The mother of a gap year teenager killed in a quad bike accident is among a group campaigning for tighter health and safety regulations in New Zealand.
Tom Sewell, 19, died in 2008 while riding a quad bike at work which did not have a roll bar safety device.
"We were thrown into complete shock," said his mother Linda, from West Byfleet in Surrey.
New Zealand's ministry of business said it had found Mr Sewell rode the bike without his employer's permission.
General manager Ona de Rooy said his death was deeply regrettable.
But she said Mr Sewell chose to ride the bike before he had received a health and safety induction and while the landowner was absent from the property.
Mrs Sewell said her son went to New Zealand because we wanted to see the All Blacks rugby team play.
"He died two days before the rugby match he should have gone to," said Mrs Sewell.
"We could not understand that our very fit, very vibrant, very intelligent son had gone to a place that we thought was safe - a respected commonwealth country - and that he could die in a kiwi orchard.
"We never dreamt that he would finish his travels like that."
An inquest held in Woking in January this year ruled Tom's death was an accident but Mrs Sewell said Surrey coroner Richard Travers wrote to the chief coroner in New Zealand making 10 health and safety recommendations.
Mrs Sewell said she and her husband, Ken, were in contact with others whose children had died in New Zealand.
Sarah Bond, from Essex, died in a quad bike accident in 2008. Emily Jordan, from Worcestershire, died when her river board became wedged under a rock the same year.
Brad Coker, from Hampshire, died when an overloaded skydiving plane crashed in 2010.
"The thing all these tragedies have in common is that all were preventable if adequate health and safety measures had been in place," said Mrs Sewell.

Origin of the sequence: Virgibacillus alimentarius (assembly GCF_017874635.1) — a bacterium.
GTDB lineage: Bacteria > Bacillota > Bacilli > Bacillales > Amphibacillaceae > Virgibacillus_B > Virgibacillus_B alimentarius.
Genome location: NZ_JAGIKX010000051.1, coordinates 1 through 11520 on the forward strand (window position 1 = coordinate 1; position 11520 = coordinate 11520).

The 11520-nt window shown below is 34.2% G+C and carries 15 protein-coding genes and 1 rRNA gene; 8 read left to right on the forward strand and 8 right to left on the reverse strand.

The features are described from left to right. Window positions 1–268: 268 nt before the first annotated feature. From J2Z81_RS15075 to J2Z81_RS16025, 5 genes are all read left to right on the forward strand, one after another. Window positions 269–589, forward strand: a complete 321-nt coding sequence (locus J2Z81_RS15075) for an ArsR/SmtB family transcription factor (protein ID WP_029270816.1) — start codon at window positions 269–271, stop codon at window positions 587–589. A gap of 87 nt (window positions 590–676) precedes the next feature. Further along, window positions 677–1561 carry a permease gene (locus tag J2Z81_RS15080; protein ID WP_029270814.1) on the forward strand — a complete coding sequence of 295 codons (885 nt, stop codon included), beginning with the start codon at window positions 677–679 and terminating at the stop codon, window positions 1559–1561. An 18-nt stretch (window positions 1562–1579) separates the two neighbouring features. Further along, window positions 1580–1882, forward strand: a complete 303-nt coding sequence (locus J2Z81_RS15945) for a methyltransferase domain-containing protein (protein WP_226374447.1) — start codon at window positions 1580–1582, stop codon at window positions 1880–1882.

"The New Zealand system means that no one has to have public liability insurance. In New Zealand law you cannot sue. Theirs is a no blame culture with compensation being paid out of a government-run scheme."
"I would like to see the law changed.
"I would like there to be a charge of corporate manslaughter and the department of labour tighten up their practice so they are far more active in what they do in terms of prevention.
"But they have also got to be much stronger in taking punitive action after these sorts of accidents to stop them happening again."
Mr and Mrs Sewell gave evidence to an independent taskforce on workplace health and safety set up in New Zealand, which reported to the government in April.
The taskforce found the New Zealand system was "not fit for purpose" and made a number of recommendations designed to cut workplace deaths.
Woking MP Jonathan Lord has written to New Zealand Prime Minister John Key supporting the Sewell family's call for change but has so far not received a reply.
"We are asking that they should have a much better health and safety regime and that you should be able to prosecute people who run any businesses where there isn't a proper health or safety regime in place," he said.
"Specifically with regard to quad bikes, people should have to wear helmets and there should be roll bars."
Ms de Rooy said: "The campaign being run by UK families is incorrectly associating workplace incidents with adventure activity incidents.
"That Mr Sewell was a visitor to New Zealand and on a quad bike does not mean his death was tourism or adventure activity related.
"Quad bikes are an effective workplace tool in the agricultural and horticultural sectors when used properly and improving quad bike safety is a priority for the Ministry of Business, Innovation and Employment.
"The New Zealand Government is responding to Woking MP Jonathan Lord's letter on behalf of the Sewell family."